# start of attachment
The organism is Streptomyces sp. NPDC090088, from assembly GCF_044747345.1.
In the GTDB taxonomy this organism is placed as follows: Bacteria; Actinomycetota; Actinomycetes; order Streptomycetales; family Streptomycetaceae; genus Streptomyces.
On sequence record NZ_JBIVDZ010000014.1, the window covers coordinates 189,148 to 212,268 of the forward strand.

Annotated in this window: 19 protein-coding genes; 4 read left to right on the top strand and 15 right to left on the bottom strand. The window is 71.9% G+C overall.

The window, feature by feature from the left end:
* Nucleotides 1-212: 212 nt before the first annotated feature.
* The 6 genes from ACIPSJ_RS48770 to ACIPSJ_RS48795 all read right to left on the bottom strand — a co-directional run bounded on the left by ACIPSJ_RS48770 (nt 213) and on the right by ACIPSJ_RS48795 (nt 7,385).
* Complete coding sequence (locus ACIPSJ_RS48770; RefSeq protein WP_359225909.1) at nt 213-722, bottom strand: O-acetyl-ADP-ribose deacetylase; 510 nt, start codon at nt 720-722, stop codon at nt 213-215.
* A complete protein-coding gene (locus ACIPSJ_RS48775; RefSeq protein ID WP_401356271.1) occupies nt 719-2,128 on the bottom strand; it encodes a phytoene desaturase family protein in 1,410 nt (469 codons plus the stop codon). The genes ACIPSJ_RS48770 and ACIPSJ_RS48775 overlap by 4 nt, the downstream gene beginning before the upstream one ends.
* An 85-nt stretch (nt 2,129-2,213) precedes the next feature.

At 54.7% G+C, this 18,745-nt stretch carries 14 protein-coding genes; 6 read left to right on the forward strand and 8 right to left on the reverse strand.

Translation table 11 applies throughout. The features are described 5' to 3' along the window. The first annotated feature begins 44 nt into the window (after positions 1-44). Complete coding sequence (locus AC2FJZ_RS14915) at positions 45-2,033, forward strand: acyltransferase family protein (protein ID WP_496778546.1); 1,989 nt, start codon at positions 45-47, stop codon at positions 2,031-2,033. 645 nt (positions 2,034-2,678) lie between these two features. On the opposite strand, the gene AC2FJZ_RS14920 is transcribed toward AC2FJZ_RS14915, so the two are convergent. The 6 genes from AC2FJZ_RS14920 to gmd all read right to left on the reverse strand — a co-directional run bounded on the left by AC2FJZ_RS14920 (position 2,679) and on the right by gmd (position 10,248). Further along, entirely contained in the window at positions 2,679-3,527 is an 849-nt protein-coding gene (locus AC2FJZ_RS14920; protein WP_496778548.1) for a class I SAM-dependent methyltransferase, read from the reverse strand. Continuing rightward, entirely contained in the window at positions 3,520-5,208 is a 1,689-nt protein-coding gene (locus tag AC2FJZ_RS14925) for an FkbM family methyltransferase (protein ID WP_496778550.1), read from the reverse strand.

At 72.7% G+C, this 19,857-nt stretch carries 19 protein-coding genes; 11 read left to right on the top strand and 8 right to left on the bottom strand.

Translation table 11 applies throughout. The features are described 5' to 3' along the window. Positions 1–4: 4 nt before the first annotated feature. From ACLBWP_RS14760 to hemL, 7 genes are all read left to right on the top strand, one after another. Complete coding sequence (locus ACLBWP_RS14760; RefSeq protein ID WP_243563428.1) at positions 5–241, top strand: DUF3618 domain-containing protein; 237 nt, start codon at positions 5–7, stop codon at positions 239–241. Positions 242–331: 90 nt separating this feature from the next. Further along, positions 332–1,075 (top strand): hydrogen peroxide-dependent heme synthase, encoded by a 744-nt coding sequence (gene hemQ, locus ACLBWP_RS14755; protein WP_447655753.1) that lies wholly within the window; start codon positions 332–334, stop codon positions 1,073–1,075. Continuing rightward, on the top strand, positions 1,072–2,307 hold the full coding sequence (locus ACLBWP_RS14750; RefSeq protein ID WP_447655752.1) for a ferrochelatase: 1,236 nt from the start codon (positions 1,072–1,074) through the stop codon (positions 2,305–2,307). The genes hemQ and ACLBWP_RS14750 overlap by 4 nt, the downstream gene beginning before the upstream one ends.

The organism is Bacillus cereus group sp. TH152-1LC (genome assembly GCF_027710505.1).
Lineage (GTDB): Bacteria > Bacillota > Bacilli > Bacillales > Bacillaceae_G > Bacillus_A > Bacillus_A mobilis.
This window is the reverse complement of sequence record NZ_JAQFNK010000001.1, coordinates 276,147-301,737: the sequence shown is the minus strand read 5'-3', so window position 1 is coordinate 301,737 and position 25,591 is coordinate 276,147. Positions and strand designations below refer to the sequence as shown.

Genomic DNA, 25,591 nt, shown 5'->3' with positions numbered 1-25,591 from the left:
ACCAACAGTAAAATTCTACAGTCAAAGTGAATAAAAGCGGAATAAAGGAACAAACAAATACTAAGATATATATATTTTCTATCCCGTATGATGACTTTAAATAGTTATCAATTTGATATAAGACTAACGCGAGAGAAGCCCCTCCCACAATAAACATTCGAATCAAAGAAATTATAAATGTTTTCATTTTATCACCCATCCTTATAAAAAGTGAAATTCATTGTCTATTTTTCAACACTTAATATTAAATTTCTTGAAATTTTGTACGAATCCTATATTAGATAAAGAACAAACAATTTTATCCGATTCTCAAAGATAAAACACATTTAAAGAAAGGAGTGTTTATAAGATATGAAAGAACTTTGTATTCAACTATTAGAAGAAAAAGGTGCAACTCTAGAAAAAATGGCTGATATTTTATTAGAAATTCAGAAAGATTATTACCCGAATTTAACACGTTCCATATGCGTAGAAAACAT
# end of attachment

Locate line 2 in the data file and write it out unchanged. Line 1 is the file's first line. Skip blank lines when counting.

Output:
In the GTDB taxonomy this organism is placed as follows: Bacteria; Actinomycetota; Actinomycetes; order Streptomycetales; family Streptomycetaceae; genus Streptomyces.